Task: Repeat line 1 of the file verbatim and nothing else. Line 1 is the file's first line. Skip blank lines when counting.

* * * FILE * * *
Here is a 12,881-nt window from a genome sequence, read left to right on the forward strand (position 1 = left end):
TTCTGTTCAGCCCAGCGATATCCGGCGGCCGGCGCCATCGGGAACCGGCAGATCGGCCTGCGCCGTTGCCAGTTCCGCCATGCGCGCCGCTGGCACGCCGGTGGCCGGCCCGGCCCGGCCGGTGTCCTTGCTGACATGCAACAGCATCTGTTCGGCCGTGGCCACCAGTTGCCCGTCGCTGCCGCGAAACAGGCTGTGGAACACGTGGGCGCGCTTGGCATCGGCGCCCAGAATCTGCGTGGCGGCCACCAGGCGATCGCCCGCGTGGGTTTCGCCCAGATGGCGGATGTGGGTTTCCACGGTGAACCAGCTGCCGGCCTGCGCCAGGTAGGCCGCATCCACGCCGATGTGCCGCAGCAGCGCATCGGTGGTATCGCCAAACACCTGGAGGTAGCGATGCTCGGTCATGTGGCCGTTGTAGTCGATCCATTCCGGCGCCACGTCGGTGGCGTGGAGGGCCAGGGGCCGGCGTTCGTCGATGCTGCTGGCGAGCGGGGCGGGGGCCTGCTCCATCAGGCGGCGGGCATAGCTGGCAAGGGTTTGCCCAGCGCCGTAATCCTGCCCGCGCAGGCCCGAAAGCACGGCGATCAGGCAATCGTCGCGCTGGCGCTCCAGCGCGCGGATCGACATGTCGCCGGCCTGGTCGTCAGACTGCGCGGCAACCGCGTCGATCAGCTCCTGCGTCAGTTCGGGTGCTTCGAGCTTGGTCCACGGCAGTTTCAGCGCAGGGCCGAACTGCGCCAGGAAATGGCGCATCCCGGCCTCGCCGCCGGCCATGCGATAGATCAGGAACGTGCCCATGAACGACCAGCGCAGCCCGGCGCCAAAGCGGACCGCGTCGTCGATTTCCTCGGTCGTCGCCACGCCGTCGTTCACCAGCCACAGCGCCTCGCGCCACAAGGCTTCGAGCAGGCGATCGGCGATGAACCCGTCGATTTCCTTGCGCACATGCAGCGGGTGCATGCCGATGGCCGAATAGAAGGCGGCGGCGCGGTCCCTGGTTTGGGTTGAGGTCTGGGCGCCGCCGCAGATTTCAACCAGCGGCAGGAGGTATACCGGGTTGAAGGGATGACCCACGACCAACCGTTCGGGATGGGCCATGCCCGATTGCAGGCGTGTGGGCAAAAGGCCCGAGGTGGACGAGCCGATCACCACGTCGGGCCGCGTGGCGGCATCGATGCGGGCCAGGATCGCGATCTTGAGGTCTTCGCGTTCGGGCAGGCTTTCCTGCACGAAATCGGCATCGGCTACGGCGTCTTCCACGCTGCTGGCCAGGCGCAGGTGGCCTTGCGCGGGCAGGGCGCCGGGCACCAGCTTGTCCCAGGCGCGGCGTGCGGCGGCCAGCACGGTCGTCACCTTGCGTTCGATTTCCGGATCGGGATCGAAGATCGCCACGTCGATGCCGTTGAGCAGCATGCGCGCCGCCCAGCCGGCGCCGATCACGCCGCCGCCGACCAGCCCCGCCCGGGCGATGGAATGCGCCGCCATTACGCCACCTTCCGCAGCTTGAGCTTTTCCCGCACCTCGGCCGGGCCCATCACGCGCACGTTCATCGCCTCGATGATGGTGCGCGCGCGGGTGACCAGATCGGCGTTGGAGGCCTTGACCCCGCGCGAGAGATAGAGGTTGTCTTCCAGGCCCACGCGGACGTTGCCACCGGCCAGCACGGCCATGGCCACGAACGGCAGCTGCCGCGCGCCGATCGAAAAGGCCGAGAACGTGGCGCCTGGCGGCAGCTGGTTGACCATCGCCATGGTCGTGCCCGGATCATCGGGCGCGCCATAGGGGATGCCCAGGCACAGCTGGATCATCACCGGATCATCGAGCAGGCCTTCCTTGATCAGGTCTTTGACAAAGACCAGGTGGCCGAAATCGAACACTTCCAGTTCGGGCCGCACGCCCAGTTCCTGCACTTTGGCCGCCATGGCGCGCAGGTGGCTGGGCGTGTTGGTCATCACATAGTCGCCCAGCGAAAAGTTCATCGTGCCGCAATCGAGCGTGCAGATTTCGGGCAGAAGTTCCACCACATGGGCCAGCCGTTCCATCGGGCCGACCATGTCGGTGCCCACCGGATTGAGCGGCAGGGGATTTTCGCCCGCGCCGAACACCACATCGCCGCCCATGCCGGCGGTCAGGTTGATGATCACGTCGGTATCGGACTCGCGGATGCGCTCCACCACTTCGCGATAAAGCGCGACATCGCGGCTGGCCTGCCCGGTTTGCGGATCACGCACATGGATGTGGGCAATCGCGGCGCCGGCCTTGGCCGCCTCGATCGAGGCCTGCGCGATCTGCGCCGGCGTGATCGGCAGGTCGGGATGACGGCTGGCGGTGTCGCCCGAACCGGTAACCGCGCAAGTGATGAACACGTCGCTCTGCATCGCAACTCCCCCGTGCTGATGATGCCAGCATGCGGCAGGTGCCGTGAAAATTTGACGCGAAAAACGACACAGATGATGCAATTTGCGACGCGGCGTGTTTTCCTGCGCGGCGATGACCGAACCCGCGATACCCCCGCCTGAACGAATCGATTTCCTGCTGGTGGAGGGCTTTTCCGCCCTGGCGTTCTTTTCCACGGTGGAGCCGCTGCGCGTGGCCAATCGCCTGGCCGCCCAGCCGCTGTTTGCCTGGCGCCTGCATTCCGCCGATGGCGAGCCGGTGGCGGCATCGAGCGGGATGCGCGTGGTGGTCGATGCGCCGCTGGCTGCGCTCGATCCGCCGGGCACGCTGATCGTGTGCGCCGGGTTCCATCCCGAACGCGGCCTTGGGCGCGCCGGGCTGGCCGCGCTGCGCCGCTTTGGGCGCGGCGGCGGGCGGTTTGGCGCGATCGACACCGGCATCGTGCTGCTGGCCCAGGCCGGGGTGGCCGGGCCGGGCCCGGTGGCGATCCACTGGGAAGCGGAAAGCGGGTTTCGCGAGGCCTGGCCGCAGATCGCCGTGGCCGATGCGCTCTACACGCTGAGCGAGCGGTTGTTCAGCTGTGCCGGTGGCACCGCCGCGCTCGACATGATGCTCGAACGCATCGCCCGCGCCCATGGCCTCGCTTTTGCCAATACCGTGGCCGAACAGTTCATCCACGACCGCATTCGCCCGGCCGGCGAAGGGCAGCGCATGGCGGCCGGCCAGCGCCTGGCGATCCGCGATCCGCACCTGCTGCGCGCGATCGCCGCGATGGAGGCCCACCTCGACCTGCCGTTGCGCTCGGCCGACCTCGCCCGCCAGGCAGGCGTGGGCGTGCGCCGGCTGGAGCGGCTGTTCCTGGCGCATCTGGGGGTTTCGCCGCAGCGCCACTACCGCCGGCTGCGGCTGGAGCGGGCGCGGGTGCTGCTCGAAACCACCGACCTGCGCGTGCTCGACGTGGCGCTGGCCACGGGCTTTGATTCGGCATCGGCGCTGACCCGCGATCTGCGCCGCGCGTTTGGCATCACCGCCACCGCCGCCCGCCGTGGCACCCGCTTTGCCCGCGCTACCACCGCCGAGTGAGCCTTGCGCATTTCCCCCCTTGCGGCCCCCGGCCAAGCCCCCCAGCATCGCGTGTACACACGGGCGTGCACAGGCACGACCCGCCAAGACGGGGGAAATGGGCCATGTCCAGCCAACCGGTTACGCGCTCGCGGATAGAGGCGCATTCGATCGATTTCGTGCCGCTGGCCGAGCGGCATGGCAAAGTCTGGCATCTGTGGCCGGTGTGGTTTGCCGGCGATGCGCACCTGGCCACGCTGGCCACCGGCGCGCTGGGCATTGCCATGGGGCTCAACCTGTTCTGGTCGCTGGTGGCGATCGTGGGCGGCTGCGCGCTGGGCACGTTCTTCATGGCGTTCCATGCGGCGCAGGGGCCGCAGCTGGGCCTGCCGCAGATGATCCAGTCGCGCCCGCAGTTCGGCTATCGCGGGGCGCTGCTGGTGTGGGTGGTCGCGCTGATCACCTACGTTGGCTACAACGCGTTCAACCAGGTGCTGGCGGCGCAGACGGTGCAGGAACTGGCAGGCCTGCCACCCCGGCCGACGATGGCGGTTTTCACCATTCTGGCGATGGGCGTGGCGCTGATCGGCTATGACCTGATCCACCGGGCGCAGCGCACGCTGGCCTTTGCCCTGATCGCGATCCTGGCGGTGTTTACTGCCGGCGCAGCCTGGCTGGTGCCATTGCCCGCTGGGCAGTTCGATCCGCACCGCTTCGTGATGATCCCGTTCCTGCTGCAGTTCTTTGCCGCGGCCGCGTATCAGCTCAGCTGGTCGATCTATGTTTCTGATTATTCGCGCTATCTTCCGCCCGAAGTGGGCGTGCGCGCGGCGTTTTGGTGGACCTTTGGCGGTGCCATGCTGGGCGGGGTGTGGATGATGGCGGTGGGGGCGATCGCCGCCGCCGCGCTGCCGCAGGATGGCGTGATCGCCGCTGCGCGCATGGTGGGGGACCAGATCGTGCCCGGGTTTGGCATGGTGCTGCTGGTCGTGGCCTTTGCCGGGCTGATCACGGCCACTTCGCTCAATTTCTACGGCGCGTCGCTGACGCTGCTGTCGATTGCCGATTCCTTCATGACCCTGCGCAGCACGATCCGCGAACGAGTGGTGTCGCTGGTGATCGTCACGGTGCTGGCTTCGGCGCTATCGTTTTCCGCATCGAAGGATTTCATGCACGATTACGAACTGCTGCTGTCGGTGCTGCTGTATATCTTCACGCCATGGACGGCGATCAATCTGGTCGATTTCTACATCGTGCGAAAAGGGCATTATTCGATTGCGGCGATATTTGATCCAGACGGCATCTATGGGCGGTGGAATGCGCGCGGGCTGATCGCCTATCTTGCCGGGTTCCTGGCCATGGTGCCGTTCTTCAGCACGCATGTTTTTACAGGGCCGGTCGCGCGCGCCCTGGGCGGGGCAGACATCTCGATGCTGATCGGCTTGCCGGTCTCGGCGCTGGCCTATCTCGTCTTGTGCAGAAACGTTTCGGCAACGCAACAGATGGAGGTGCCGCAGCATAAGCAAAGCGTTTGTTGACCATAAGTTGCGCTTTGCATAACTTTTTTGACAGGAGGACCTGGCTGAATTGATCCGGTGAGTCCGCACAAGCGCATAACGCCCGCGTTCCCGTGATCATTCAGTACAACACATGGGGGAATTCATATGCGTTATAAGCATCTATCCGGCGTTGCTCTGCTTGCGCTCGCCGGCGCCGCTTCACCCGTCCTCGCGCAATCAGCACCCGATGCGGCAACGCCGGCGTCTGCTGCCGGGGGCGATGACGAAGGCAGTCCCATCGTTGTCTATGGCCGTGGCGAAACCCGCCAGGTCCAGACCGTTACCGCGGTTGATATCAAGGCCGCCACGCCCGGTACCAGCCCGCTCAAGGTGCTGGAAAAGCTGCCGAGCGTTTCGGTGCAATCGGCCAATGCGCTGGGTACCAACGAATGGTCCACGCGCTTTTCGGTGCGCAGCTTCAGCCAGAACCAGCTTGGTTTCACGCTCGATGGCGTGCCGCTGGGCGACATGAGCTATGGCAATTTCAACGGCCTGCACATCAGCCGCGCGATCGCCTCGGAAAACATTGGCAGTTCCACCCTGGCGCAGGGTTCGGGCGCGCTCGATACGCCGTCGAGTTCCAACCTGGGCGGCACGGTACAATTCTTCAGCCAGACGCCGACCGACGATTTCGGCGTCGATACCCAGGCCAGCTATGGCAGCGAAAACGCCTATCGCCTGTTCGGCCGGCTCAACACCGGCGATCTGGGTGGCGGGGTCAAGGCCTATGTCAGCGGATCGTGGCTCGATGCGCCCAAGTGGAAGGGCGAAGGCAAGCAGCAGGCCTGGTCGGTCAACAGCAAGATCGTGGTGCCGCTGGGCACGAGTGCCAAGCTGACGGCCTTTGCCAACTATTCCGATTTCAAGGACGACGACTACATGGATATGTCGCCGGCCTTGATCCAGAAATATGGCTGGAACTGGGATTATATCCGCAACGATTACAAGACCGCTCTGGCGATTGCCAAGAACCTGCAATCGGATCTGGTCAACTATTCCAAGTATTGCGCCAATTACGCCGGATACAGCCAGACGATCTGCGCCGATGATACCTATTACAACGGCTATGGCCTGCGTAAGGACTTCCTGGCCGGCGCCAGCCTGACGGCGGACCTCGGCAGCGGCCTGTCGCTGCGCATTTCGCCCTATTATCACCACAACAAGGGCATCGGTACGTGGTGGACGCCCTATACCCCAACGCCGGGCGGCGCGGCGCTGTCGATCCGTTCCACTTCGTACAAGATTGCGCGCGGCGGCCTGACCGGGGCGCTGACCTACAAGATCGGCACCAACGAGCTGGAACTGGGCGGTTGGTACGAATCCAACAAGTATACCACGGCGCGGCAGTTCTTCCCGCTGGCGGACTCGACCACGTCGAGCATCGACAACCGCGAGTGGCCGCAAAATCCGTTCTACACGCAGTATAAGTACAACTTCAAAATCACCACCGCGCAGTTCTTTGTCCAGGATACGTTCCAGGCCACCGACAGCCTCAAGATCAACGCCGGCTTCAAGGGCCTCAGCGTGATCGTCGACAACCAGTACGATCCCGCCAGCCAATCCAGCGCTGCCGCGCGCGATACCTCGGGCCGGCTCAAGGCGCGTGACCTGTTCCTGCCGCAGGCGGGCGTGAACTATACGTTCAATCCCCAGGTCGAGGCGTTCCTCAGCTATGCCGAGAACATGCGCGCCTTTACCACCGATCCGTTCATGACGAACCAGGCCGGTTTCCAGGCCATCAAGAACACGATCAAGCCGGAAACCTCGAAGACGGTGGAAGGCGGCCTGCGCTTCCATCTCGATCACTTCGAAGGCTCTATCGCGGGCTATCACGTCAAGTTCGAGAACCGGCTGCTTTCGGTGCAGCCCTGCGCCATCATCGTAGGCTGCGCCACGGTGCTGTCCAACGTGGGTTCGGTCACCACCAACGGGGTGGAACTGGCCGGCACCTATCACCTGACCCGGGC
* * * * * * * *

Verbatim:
Here is a 12,881-nt window from a genome sequence, read left to right on the forward strand (position 1 = left end):